Texas woman: I'm being put through 'torture' thanks to state's abortion law
Woman crying sitting on the floor (Shutterstock)

Kylie Beaton, a Texas woman, was excited to have her second child but is now in a medical nightmare, as her pregnancy carries a rare and lethal fetal anomaly — and doctors are unable to end the pregnancy thanks to some of the most extreme anti-abortion laws in the nation, reported ABC News on Monday.

"According to a report from her doctor, Beaton's baby has a rare, severe condition impacting the development of its brain, but she is unable to access abortion care in her home state," reported Nadine El-Bawab.

Beaton told ABC that she is suffering dearly due to her state's abortion restrictions.

"To have a woman go through so much torture along the way that's going to stay with them forever," she said. "Whatever the case may be, you have to look at things from a different perspective."

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Texas has three separate abortion bans on the books: the legacy abortion ban that Roe v. Wade had enjoined prior to being reversed last year, a "trigger law" designed to take effect upon the reversal of that ruling, and a civil "bounty hunting" law that lets anyone sue a person who "facilitates" a woman procuring an abortion past six weeks of gestation, before many women even know they are pregnant.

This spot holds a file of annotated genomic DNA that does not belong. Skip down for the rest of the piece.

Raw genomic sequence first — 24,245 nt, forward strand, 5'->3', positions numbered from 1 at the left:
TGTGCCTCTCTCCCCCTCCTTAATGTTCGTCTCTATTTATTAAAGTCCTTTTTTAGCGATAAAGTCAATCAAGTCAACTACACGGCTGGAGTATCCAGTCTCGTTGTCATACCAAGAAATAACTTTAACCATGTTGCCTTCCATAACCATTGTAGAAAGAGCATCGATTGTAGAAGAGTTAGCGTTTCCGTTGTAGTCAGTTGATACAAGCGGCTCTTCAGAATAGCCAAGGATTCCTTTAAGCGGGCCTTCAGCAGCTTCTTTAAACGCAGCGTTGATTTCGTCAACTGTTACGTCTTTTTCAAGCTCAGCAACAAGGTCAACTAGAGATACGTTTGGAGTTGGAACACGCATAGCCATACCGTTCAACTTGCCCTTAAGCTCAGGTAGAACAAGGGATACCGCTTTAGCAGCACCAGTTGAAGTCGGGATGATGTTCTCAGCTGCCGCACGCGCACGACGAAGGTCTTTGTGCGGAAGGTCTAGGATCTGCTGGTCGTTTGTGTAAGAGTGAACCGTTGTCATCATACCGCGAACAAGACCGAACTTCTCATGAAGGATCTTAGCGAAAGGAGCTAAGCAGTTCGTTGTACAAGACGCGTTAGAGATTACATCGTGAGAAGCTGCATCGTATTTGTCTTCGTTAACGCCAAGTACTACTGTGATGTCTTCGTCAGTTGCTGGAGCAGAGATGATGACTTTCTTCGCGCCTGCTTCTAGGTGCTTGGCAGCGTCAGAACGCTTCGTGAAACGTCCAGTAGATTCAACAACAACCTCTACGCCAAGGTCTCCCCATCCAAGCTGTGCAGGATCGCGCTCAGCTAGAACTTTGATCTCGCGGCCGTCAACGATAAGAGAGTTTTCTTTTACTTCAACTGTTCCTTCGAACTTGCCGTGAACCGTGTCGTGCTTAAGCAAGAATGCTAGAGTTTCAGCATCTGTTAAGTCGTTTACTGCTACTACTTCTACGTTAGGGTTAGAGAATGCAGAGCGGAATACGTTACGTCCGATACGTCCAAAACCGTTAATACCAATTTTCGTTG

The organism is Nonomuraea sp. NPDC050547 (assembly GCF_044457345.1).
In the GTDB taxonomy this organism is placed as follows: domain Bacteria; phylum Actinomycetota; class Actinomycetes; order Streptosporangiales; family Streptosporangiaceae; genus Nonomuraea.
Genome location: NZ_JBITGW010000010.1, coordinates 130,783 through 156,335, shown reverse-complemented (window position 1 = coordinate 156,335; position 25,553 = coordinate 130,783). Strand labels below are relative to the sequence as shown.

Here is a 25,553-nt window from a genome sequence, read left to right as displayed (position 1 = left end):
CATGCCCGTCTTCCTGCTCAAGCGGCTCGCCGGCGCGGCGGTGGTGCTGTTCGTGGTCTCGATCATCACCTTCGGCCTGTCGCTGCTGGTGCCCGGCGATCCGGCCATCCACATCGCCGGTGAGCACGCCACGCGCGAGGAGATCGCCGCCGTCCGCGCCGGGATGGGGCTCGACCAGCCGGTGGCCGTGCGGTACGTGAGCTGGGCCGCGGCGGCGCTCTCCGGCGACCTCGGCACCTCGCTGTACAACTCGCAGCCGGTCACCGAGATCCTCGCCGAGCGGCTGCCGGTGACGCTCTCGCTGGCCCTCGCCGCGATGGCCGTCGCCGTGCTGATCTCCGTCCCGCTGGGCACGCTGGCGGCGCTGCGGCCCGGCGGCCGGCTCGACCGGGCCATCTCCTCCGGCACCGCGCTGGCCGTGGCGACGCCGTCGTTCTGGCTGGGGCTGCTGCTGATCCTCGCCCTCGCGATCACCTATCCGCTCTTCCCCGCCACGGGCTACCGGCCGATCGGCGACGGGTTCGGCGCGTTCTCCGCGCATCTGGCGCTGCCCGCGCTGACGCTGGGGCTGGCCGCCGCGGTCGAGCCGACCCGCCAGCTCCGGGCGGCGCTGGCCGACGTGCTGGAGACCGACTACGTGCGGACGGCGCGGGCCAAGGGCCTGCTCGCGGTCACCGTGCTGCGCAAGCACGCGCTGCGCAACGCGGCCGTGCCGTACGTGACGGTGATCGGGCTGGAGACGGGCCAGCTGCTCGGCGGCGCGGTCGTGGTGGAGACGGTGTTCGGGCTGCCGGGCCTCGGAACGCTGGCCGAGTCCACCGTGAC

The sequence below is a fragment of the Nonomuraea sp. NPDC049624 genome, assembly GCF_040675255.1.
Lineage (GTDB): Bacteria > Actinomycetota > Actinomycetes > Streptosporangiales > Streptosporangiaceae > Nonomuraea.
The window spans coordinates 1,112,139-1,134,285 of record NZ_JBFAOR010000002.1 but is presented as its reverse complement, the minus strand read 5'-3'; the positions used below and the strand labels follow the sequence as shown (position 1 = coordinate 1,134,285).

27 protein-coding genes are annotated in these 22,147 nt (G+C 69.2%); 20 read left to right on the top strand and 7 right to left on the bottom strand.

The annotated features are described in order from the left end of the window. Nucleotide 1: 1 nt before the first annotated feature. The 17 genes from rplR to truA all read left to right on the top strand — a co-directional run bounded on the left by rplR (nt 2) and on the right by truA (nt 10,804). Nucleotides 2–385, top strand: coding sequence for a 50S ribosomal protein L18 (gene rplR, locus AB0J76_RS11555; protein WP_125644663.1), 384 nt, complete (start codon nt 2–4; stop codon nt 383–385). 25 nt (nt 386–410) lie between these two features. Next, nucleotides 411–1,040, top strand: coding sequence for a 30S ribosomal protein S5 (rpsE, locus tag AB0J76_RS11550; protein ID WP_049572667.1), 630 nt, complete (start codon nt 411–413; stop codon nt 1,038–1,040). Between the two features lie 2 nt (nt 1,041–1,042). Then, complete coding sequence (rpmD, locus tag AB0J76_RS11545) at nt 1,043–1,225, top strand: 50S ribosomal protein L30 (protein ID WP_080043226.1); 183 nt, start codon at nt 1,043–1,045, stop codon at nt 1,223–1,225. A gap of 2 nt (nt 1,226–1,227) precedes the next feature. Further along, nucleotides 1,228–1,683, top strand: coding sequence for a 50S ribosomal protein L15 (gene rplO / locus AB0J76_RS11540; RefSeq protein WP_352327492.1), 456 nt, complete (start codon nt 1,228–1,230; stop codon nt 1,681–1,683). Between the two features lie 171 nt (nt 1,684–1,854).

These bans make exceptions to protect a mother's life, but that does not include lethal fetal anomalies.

"Beaton, who has a 4-year-old daughter with her husband, Seth, said the couple had been actively trying to get pregnant when they conceived the unviable pregnancy," said the report. "Seth had been hospitalized with COVID pneumonia in June 2021. When he was finally released six months later, the couple started trying to have a baby right away, Beaton said. Beaton has polycystic ovary syndrome, which can make it harder for women to get pregnant, so it was all the more joyful when she learned their efforts were successful."

At 20 weeks, an ultrasound discovered the fetus has alobar holoprosencephaly, a condition where the brain doesn't properly develop into two hemispheres and the head is filling with "empty fluid." If it is successfully delivered, the baby will live, at most, a few weeks.

This comes as another Texas woman, Lauren Miller, describes how she had to be airlifted to Colorado for an abortion as one of her twins in utero was developing abnormally and endangering the life of the other.